Vanity Fair’s Whites Only Hollywood Cover

Posted on February 17, 2010 at 9:33 am

I look forward to Vanity Fair’s annual Hollywood issue every year. It always has fabulous photos of today’s top talent, often in salutes to some of the classic movie stars of the past. And it always has a selection of articles that are surprising and inventive, going way past the usual profiles of the usual subjects.
This year’s issue has some great material, including the article on the women behind the early Disney animation classics, as I have already reported. But I was terribly disappointed with its selection of the most promising newcomers to feature on the cover. It isn’t that any one of them is not impressive. Each of the young women has shown extraordinary talent and star quality. But how, in 2010, is it possible to have a collection of today’s top young female stars and have every one of them be white? How is it possible to overlook some of the most stunning, accomplished, and mesmerizingly watchable actresses on screen?
A young woman no one had ever heard of a year ago has been nominated for an Oscar for best actress for her very first film. We do see Gabourey Sidibe inside the magazine, with her co-star and director. But why isn’t she on the cover? In my opinion, the most dazzling breakthrough performance of last year was Nicole Beharie in “American Violet.” Why isn’t she on the cover? Where is Kerry Washington? Taraji P. Henson? Paula Patton? Meagan Goode? Sanaa Lathan? Keke Palmer? Gabrielle Union? Nia Long? Sophie Okonedo? Anika Noni Rose, star of “The Princess and the Frog” and “Number 1 Ladies’ Detective Agency?”
What 2009 movie became the biggest box office movie of all time? “Avatar.” And who was the female lead? Zoe Saldana. She was in another enormous box office and critical hit in 2009: “Star Trek.” Why isn’t she on the cover?
And why aren’t they starring in more studio films?

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12 Replies to “Vanity Fair’s Whites Only Hollywood Cover”

  1. not only am i outraged that they blantantly left out women of color, but some of the women they chose to include weren’t even that big and had no buzz. it was blatanlt ignorance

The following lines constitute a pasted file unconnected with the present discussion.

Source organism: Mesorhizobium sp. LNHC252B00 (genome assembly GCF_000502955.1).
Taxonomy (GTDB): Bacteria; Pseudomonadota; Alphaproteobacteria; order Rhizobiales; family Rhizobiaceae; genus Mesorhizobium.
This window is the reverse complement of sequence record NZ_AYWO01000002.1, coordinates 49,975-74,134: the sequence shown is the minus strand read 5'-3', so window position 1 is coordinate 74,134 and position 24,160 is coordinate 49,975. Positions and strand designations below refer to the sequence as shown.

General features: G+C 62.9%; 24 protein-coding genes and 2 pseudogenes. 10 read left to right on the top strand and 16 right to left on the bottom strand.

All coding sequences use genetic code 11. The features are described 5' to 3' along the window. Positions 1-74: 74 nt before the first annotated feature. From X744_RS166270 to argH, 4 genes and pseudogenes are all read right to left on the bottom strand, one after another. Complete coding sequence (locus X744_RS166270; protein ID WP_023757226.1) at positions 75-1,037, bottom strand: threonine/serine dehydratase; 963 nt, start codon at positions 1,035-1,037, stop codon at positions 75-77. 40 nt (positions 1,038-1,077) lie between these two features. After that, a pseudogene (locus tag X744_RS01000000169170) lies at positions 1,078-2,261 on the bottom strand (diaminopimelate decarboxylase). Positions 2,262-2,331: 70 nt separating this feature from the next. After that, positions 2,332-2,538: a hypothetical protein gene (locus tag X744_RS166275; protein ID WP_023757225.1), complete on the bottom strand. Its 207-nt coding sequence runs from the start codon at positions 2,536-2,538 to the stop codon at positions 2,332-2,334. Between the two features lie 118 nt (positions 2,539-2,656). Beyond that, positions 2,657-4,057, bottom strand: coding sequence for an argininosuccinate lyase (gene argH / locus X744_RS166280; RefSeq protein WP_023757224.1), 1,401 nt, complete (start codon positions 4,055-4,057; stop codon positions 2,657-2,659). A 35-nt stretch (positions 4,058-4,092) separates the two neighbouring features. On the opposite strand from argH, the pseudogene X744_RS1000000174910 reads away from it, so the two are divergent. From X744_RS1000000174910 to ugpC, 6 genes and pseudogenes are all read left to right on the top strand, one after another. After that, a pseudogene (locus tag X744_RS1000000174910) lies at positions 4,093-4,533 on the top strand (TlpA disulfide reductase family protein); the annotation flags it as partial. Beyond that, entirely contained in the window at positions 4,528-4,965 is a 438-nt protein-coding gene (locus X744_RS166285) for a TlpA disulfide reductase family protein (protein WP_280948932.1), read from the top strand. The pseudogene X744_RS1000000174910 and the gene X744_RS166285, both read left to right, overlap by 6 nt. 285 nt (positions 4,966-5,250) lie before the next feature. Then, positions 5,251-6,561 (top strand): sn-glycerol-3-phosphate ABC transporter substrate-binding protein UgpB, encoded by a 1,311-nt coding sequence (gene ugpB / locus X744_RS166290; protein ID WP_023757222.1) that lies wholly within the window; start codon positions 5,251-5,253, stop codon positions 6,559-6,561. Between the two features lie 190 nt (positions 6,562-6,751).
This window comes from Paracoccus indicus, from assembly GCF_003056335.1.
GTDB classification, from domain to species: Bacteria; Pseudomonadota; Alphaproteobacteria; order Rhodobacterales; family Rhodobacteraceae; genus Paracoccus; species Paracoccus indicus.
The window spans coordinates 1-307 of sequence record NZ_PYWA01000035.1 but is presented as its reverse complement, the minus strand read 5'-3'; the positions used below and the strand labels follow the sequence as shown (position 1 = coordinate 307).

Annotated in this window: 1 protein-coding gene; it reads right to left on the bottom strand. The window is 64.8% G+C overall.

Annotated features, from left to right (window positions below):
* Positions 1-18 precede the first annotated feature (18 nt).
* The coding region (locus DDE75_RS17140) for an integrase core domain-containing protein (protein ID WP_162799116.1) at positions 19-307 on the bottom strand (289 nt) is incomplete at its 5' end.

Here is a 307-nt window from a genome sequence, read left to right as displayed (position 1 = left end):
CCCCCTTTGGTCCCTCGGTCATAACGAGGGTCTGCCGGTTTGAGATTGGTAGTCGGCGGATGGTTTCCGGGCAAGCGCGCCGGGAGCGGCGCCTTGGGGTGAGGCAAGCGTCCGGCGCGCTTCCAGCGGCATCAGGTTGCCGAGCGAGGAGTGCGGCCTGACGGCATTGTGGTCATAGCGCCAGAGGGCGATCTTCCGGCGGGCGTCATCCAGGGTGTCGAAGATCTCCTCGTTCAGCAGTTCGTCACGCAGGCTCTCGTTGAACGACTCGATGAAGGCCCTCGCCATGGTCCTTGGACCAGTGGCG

2. In the wake of events like the Duke lacrosse rape case, I’d been left wondering if there’s really a need for activists like the Reverend Al Sharpton, who jumps on events like that early a ferociously and often makes a situation that’s fully under control and being handled into an unnecessary media circus. I’d come to wonder if America has reached a point where racism is *almost* a thing of the past.
    But then I see things like this, or Nell’s post a few months back about the black couple being left off the European version of the Couple’s Retreat movie poster (and relegated to the back of the lagoon in the U.S. version), and I realize that there are still pockets that didn’t get the memo regarding the civil rights movement, and that people of color no longer need to sit at the back of the bus.
    Now I’m a white male and I have to be honest, there are many things I do miss because I tend not to think in “color”. I might not have given a lot of thought to the U.S. movie poster with the black couple in the back (I didn’t see the movie, so for all I know, they were relatively minor characters in the film compared to the other couples, so I might have tended to think that was the reason for their placement and not a race thing), but they were at least in the movie – and thus to leave them off, whether you think in color or not, well that’s getting pretty obvious even to those of us who don’t think that way. And in this case, as has been noted, you get a big enough group of up-and-coming actors and some of them really aren’t generating that much buzz and some aren’t there are generating huge buzz, well when all the ones on the cover are of the same race, that starts getting a tad obvious. Even to a color-blind guy like me.
    It’s sad, really.

  3. You make an interesting argument in the abstract, but I don’t think it holds up very well in this case.
    If Vanity fair had done as you suggest and included Gabourey Sidibe, a grotesquely obese black woman, amongst all those svelte and lovely lily white women, the cover would be posted in every KKK meeting hall in the country. I don’t care how good an actress Sidibe is, the resulting poster would become the worst racist propaganda of the decade. Are you sure you want that? Are you sure that Sidibe would want that? Similarly, Zoe Saldana was the (talented) voice behind a ten foot tall computer generated blue creature in Avatar. The lines she emoted (through no fault of her own) were comically bad. No matter how much money James Cameron makes, does that qualify her to satisfy Vanity fair’s cover standards? The same question applies to the actress who was the voice for the princess in Disney’s animated cartoon, The Princess and the Frog?
    I think you are right to be prejudiced against prejudice, but just like every other kind of prejudice, yours allows you to gloss over inconvenient facts. That’s why they call it “prejudice.”